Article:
‘We just held on’ : A year after historic flood, Cruso family is still rebuilding
Handing an old red bandana back and forth to wipe away the tears emerging from their eyes, Wendy and Chuck Rector sit in two plastic Adirondack chairs on what was once a pristine property — a dream home of sorts, truth be told.
“People say to us, ‘Why don’t you just sell the land and get out of there?’” Wendy said. “But, this is our home. Our kids grew up here. We have wonderful memories here. Anybody who knows me, knows that I love that river — I’m in it every single day.”
Consisting of three acres along the Pigeon River, the Rectors home is a stone’s throw from nearby U.S. 276, just over the bridge on Burnette Cove Road in the small, tightly-knit Haywood County mountain community of Cruso.
“Everything that we had on this property was something we worked for, for over the last 30 years we’ve been together — this was our little slice of paradise,” Wendy said, gazing over at Chuck.
The Rectors have lived on the property for the last 17 years. Wendy is a registered nurse at Haywood Regional Medical Center in Clyde. Chuck owns a welding business. The couple is well-known and regarded in the area, with Wendy calling Cruso home her whole life. Together, they’ve raised three children on Burnette Cove — Madalyn, Chase and Chance.
Before Tuesday, Aug. 17, 2021, the Rectors would start and end their days with the soothing sounds of the Pigeon River. On the property was a picturesque home, a large garage full of welding gear and work vehicles, a gazebo, hammock, fire pit, and other signs of your atypical mountain abode.
There was also a kennel for the family’s four frolicking Labradors and two perfectly restored classic cars — a 1968 Plymouth GTX 400 and 1970 Chevrolet Nova Super Sport, the latter Chuck first acquired in high school.
But, on Aug. 17, 2021, the daily reality of the Rectors was forever shattered and permanently shifted, both physically and emotionally. As Tropical Storm Fred roared into Western North Carolina that afternoon, over 14 inches of rain fell upon the mountain ridges surrounding the communities of Cruso and Bethel, the incessant water rolling down into streams and creeks along U.S. 276, ultimately dumping into the Pigeon River.
“It was about three o’clock in the afternoon when the boys started calling me,” Wendy recalled with slight pause in her voice before continuing. “Chase was headed home from work and Chance was leaving [Pisgah High School]. They asked if we wanted them to check on everything. At that time, we weren’t super worried — the river has risen several times over the years.”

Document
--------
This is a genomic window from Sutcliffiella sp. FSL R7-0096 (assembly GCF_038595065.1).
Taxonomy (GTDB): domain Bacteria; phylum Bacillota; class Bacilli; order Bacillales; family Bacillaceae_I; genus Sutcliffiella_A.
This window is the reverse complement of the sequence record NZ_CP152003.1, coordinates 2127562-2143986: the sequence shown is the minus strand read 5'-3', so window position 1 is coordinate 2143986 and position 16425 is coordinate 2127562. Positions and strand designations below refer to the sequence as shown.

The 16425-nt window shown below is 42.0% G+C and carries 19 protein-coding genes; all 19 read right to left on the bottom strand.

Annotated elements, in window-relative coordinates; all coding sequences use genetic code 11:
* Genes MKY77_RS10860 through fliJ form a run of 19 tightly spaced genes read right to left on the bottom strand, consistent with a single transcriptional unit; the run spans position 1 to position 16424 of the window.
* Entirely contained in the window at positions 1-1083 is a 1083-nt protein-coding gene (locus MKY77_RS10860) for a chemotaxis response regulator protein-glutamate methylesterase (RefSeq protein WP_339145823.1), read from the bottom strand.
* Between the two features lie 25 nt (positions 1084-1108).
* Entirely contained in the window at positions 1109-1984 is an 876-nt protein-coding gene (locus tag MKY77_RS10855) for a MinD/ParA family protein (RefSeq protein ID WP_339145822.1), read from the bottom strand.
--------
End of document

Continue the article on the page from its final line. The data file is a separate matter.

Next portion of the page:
Wendy told her sons to grab the patio furniture near the river. But, a minute later, they called back to say the furniture and the gazebo were already swept into the river. By the time Wendy and Chuck arrived, the water had breached the riverbank and was spilling across U.S. 276.
“By 4:30 or 4:45 p.m. the water was cresting the [Burnette Cove] bridge. We have marks on this tree here 10 feet high from debris in the flood hitting it,” Chuck said, pointing to scars in the large tree providing shade over the Adirondack chairs. “At that point, we decided to see what we could get out of the house as quick as we could. Our neighbors were already running down to help us.”
Folks from Burnette Cove were backing up trucks to the house in an effort to save whatever they could of the Rectors possessions. For Wendy, it was a race against time to retrieve the most important of items — family records and cherished photographs.
“I mean, what do you even think to grab in a moment like that?” Wendy said. “Everything was just happening so fast, where you enter this fight-or-flight mode of survival. Seconds feel like minutes and everything is chaotic in that adrenaline rush of trying to do what you can to survive.”
As the Rectors took whatever they could before vacating the house, the river had come through the front door and was now in the living room. Heading for higher ground — with a trash bag of possessions in one hand, a dog collar and canine in the other — Wendy left the house and made her way to the road.
With the water now knee deep on the property, a piece of debris hit Wendy, knocking her down. She let go of the trash bag and the dog and was quickly pushed across the lawn in the swift current. In a scene of pure desperation, she reached for whatever she could to stop her from flying into the river, which just so happened to be a small branch on a Bradford pear tree.